The Penny Hoarder is suing a New York-based rival over copyright infringement claiming it stole content and pilfered employees.
The St. Pete-based personal finance website alleges Smart Wallet, another personal finance website run by the company Sea of Savings, a subsidiary of Fluent, “systematically” copied its website aesthetic and content.
The Penny Hoarder is seeking an injunction from the court to block Smart Wallet from continuing its duplication and for punitive relief in excess of $75,000.
A more than 50-page suit filed in the U.S. Middle District of Florida/Tampa lays out more than a dozen examples of how the company copied its content.
The Penny Hoarder first alleges Smart Wallet mimicked its website by including a company header at the top left hand corner of the home page along several drop down menus with topics like “make money.”
In one instance, Smart Wallet used the exact same language as Penny Hoarder on a widget asking readers “do you think this article might help you put more money in your pocket?”
In another example, The Penny Hoarder published an article about how to get a pint of Halo ice cream for free. Smart Wallet published the same information under a similar headline the next day.
Smart Wallet also duplicated a Penny Hoarder article listing six places to get a great hot dog on National Hot Dog Day. Smart Wallet published a similar list with the exact same locations and, like Penny Hoarder, included a “bonus” location for shopping local.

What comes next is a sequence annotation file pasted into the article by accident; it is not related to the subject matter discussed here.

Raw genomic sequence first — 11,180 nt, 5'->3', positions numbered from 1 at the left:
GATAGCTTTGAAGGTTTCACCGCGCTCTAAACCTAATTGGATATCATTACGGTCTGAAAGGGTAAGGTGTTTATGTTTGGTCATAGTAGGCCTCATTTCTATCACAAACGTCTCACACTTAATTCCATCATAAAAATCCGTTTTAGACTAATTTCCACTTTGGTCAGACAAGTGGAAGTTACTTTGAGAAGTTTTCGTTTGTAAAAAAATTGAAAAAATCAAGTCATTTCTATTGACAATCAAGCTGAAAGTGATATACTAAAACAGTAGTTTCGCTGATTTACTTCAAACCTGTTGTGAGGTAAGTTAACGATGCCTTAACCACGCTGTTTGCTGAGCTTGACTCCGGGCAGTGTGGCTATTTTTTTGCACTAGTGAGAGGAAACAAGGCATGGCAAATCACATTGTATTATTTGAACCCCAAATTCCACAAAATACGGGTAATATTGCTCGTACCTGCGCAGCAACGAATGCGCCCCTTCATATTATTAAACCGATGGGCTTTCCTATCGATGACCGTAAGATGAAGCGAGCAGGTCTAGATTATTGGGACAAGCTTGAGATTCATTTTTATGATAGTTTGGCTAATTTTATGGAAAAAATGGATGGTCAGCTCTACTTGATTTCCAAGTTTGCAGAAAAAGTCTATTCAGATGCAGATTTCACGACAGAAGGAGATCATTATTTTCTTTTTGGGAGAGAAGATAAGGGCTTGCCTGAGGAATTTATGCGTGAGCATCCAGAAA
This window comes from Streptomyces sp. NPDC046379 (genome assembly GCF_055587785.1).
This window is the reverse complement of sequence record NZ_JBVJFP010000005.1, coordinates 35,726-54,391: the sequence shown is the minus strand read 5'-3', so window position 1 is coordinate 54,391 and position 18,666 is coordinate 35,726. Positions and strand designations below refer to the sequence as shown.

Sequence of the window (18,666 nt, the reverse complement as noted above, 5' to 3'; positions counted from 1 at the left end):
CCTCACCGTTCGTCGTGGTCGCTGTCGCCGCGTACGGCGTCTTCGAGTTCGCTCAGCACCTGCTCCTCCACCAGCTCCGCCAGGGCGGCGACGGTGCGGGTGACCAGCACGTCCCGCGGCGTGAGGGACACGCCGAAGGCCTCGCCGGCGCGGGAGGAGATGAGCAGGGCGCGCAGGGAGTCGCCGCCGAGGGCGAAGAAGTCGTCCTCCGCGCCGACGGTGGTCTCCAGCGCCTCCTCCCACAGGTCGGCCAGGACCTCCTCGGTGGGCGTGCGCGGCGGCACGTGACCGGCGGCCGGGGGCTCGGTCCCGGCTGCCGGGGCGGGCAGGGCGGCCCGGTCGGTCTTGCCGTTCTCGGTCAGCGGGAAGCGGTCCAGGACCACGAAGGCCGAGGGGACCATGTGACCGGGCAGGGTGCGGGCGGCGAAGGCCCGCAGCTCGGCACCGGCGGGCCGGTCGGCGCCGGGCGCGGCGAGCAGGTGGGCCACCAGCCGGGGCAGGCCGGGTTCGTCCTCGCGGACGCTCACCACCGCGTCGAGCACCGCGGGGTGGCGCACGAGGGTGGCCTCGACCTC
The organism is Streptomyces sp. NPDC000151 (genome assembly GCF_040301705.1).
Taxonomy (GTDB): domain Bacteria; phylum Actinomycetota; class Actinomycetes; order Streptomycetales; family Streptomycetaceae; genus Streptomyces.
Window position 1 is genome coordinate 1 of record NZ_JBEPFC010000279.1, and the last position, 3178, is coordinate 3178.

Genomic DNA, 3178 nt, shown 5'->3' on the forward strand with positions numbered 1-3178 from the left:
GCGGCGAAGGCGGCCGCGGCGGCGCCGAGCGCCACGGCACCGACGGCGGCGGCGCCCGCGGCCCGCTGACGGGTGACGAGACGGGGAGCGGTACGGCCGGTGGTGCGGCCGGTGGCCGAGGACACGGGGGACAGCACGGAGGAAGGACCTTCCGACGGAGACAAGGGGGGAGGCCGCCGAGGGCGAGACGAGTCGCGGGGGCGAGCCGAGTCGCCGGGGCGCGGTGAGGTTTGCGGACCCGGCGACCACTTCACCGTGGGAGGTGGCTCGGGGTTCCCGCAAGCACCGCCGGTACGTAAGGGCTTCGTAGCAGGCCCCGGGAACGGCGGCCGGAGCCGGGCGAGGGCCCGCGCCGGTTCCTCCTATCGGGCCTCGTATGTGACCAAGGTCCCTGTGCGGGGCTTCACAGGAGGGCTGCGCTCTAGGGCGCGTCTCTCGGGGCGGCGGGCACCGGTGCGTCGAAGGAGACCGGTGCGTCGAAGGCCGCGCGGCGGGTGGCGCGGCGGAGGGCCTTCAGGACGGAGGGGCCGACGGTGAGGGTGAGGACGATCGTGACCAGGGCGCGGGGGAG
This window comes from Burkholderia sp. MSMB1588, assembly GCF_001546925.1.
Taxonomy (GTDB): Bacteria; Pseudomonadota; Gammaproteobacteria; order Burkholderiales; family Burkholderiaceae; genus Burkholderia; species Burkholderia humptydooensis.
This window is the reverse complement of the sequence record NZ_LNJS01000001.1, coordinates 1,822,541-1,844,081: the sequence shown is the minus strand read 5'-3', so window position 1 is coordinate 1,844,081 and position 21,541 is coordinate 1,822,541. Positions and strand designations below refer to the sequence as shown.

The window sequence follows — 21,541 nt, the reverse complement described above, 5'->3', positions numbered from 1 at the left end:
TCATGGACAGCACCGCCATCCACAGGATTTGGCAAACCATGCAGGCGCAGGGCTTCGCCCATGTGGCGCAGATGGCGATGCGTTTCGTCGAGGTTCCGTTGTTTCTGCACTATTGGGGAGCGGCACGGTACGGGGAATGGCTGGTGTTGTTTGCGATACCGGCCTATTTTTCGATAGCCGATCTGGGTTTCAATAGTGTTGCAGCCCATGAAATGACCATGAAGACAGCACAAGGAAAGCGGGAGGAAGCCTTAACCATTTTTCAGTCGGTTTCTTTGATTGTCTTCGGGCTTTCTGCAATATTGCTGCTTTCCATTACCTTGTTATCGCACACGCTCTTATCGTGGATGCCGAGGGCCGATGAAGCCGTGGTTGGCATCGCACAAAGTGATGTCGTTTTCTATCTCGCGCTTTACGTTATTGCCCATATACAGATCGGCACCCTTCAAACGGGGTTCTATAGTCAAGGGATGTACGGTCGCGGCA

Smart Wallet also allegedly copied an article reviewing the Lucktastic free digital scratch-off card program. Both articles began with an anecdote about the writers’ fathers taking them as children to convenience stores to purchase lottery tickets and both articles say, in slightly different language, that as children the writers didn’t understand the appeal.
“You pay for a piece of paper and then watch TV or check the newspaper to see if you won money,” The Penny Hoarder article reads.
Smart Wallet offered a similar statement.
“You’re spending money on a small piece of paper to then watch the TV in anticipation and ultimately get disappointed.”
Other alleged copyright infringements include stories about how to be an effective freelancer, how to save money by traveling in October and how to get $500 toward a Disney vacation, among others.
The Penny Hoarder also alleges Smart Wallet lured its employees despite knowing those workers had noncompete clauses with Penny Hoarder. In all, five employees left The Penny Hoarder to work for Smart Wallet.
One of them, former Penny Hoarder web developer Joshua Darby, left Smart Wallet and offered testimony on Penny Hoarder’s behalf claiming he believed Smart Wallet hired him to access source code information the company could use to copy Penny Hoarder.
The other four former employees still work for Smart Wallet and Penny Hoarder is pursuing legal action to enforce its noncompete clauses against them, which its lawsuit claims Smart Wallet is challenging.